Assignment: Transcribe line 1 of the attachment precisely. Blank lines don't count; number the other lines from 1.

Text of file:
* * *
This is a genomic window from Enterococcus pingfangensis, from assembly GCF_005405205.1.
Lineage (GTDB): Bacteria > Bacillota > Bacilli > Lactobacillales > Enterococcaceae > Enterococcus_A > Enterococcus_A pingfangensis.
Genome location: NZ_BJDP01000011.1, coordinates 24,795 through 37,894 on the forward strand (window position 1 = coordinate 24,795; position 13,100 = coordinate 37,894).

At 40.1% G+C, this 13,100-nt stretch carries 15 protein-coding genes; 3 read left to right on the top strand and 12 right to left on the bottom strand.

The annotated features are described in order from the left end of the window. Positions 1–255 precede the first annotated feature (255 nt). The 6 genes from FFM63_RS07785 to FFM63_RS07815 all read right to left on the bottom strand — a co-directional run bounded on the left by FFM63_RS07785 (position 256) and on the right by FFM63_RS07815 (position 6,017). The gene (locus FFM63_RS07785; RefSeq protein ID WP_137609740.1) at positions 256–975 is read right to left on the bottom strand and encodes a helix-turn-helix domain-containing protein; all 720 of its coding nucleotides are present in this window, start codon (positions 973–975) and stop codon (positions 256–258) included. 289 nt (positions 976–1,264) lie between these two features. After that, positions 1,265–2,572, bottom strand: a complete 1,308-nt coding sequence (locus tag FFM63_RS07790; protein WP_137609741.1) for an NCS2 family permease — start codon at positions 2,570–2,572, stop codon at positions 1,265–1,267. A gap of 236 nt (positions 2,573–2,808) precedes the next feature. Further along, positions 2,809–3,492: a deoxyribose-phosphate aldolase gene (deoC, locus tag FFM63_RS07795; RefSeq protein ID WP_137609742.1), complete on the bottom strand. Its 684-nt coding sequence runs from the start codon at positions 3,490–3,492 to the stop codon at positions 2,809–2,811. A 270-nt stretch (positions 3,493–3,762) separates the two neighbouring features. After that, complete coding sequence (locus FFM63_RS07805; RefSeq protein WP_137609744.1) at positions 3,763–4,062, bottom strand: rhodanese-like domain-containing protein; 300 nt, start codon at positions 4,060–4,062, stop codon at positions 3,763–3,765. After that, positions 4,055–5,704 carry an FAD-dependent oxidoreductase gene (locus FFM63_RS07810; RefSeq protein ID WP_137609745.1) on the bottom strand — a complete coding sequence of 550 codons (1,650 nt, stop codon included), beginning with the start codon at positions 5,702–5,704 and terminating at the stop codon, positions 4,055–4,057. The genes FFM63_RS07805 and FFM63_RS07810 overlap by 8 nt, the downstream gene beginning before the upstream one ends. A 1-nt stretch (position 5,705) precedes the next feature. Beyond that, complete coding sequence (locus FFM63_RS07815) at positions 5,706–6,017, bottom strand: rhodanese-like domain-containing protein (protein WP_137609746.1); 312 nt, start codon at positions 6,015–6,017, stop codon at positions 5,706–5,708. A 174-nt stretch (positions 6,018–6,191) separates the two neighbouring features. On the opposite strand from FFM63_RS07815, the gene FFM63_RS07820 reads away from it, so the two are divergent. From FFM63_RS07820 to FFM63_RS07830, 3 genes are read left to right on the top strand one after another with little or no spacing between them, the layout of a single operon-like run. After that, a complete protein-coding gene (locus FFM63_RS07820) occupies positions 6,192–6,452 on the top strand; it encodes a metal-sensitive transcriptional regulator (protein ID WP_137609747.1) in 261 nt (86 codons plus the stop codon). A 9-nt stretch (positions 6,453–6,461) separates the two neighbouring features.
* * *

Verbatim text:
This is a genomic window from Enterococcus pingfangensis, from assembly GCF_005405205.1.